An instinct told me to put off seeing Lone Scherfig‘s The Riot Club (IFC Films, 3.27 theatrical/VOD) during last September’s Toronto Film Festival. I had gone cold on her after enduring One Day, which I found almost shockingly tepid and underwhelming after Scherfig’s highly enjoyable Italian for Beginners and especially An Education. The Riot Club is based on Laura Wade‘s Posh, a 2010 stage play about a swaggering attitude of entitlement and imperviousness known to the sons of the British conservative upper classes. (British Prime Minster David Cameron is a former member.) The play and the film (which Wade also wrote) are based on the real-life Bullingdon Club, an exclusive all-male dining club at Oxford University, going all the way back to 1780 and known for its grand banquets and trashing of restaurants.
I think we all know about rich assholes, don’t we? Do we really need to be told again that they’re all quite arrogant and loathsome?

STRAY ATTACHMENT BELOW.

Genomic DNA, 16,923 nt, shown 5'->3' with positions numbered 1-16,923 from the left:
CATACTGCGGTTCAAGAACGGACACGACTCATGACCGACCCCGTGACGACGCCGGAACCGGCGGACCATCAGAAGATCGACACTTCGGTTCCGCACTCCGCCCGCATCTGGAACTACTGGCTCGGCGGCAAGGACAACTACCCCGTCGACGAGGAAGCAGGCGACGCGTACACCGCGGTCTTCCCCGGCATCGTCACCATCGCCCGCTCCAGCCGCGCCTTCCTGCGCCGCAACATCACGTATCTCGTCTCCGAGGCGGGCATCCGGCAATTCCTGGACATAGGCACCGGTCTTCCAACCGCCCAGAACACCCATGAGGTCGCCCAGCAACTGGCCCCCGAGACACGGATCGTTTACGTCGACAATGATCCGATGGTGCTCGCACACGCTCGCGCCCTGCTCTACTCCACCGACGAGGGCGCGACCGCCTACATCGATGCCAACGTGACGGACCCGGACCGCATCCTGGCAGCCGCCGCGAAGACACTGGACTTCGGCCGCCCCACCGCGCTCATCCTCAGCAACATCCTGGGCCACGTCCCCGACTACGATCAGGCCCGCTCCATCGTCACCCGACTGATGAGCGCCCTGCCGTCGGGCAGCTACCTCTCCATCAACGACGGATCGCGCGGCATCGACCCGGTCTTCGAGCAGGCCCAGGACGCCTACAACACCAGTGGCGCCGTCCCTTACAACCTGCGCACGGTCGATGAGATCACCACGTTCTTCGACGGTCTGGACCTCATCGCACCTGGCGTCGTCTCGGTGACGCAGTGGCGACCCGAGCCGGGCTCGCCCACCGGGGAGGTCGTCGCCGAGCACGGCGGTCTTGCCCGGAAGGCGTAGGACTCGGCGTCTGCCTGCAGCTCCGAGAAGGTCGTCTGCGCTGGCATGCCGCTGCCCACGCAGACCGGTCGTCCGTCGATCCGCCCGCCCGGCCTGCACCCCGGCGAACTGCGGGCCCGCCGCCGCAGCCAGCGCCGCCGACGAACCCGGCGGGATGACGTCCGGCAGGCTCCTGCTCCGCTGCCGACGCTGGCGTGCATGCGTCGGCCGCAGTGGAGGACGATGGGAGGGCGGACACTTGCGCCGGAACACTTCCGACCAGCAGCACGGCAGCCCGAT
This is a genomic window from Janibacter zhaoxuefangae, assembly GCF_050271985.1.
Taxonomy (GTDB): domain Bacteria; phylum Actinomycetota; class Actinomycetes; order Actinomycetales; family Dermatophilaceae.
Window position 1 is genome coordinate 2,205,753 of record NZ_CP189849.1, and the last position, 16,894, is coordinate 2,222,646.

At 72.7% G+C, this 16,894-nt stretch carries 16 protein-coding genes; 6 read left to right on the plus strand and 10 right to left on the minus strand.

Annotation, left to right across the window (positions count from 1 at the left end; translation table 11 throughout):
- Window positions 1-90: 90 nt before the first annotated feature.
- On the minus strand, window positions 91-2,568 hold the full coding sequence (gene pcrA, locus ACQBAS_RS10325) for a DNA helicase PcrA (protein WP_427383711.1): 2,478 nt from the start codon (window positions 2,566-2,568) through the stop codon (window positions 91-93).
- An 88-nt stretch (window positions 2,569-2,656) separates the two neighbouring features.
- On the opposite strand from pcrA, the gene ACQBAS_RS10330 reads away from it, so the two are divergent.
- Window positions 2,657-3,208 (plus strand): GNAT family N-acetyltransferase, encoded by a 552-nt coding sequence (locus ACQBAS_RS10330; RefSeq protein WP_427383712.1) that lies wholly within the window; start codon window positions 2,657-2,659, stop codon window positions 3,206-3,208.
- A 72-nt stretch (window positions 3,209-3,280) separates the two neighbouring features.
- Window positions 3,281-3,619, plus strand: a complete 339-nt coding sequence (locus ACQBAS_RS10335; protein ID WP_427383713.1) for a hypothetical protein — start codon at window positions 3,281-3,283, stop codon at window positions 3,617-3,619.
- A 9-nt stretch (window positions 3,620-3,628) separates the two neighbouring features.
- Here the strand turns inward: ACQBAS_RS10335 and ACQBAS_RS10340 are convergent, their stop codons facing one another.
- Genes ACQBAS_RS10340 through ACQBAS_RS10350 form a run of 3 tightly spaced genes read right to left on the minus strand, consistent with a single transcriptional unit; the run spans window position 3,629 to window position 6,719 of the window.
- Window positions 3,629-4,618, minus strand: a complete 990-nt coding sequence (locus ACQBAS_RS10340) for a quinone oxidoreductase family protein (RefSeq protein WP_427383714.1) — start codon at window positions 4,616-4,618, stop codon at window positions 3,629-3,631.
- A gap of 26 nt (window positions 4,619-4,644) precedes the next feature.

To non-Brits, The Riot Club “will play like Brideshead Revisited meets Donna Tartt’s The Secret History meets Lord of the Flies,” wrote Hollywood Reporter critic David Rooney. “An anesthetizing inevitability creeps into the film as damning evidence stacks up that these ‘Wild Boys’ believe they can buy their way into any pleasure of their choosing and out of any scrape of their making. The far-from-revelatory conclusion is that the deck remains stacked in the class war. Duh.”
“There is, for the most part, little more to The Riot Club than douchebags behaving like douchebags,” wrote Reefilm.com’s David Nusair. “It’s a vibe that grows increasingly difficult to overlook as time progresses, as the latter half of the film is devoted to a seemingly endless gathering at a local pub that escalates to the point of absurdity. The stagy vibe exacerbates the pervasively pointless nature of Wade’s script, and it’s ultimately impossible not to wonder just what the filmmakers were hoping to accomplish when they set out to make this mess.”
London mayor Boris Johnson, another former member of the Bullingdon Club, has tried to distance himself from its reputation, describing it to a BBC interviewer in 2013 as “a truly shameful vignette of almost superhuman undergraduate arrogance, toffishness and twittishness.”
On 2.23.13 the Daily Mirror reported that “an initiation for a new member of the Bullingdon Club involved burning a £50 note in front of a beggar.”